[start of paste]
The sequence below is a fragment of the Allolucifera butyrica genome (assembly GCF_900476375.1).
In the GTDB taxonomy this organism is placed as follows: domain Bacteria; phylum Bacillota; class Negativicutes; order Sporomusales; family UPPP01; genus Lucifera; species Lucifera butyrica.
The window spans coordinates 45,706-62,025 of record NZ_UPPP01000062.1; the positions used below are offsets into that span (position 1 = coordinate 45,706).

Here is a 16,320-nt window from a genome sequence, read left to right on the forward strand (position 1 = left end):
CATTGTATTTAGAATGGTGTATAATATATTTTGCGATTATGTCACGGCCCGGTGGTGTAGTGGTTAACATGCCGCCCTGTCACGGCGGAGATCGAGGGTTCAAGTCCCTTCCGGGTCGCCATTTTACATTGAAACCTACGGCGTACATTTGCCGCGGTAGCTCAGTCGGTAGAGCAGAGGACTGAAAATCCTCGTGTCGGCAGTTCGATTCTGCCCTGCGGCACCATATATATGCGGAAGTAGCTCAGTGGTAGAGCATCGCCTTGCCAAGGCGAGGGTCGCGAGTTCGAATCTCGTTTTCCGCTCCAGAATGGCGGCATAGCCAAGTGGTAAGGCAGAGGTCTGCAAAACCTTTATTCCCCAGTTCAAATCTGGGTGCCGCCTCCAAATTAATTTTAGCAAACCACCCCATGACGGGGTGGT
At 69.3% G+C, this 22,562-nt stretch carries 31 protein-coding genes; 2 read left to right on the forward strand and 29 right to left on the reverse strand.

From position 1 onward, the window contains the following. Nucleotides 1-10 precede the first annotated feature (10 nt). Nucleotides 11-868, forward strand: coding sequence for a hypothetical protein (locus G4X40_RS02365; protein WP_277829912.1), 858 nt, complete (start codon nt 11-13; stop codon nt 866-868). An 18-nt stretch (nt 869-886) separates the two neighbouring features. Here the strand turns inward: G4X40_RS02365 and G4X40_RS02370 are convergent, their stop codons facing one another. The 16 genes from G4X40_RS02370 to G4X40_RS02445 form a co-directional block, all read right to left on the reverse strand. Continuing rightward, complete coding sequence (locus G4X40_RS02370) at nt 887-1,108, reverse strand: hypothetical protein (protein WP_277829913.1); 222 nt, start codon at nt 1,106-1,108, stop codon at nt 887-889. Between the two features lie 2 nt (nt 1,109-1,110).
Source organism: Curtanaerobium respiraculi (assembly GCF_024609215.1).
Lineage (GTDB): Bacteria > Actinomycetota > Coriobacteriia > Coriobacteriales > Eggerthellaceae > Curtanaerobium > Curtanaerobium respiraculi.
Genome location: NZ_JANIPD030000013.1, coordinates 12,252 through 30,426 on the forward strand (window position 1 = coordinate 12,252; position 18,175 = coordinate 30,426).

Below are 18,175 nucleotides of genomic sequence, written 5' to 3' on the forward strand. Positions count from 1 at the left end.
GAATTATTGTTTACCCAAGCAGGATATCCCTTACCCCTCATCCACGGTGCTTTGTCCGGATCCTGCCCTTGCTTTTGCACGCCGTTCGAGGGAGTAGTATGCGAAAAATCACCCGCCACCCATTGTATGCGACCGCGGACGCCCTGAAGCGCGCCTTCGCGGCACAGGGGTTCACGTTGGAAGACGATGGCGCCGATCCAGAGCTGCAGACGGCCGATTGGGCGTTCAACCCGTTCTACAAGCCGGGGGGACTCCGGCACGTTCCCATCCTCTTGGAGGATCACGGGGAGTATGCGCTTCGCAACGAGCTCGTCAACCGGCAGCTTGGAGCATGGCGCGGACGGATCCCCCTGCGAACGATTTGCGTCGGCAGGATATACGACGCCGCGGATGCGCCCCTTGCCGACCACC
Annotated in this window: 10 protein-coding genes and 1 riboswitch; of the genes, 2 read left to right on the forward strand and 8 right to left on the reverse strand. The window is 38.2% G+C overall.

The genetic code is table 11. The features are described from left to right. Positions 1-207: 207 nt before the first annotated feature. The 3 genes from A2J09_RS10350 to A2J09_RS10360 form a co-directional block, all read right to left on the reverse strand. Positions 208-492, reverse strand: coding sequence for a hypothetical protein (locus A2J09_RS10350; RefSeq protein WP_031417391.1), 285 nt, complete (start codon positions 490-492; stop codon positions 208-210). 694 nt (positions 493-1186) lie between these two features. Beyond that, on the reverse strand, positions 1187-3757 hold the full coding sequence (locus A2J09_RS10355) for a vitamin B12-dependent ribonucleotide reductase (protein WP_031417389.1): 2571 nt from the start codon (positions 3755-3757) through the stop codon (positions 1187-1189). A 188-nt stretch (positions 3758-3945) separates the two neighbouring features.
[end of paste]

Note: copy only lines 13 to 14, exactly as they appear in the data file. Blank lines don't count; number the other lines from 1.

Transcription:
Annotated in this window: 10 protein-coding genes and 1 riboswitch; of the genes, 2 read left to right on the forward strand and 8 right to left on the reverse strand. The window is 38.2% G+C overall.

The genetic code is table 11. The features are described from left to right. Positions 1-207: 207 nt before the first annotated feature. The 3 genes from A2J09_RS10350 to A2J09_RS10360 form a co-directional block, all read right to left on the reverse strand. Positions 208-492, reverse strand: coding sequence for a hypothetical protein (locus A2J09_RS10350; RefSeq protein WP_031417391.1), 285 nt, complete (start codon positions 490-492; stop codon positions 208-210). 694 nt (positions 493-1186) lie between these two features. Beyond that, on the reverse strand, positions 1187-3757 hold the full coding sequence (locus A2J09_RS10355) for a vitamin B12-dependent ribonucleotide reductase (protein WP_031417389.1): 2571 nt from the start codon (positions 3755-3757) through the stop codon (positions 1187-1189). A 188-nt stretch (positions 3758-3945) separates the two neighbouring features.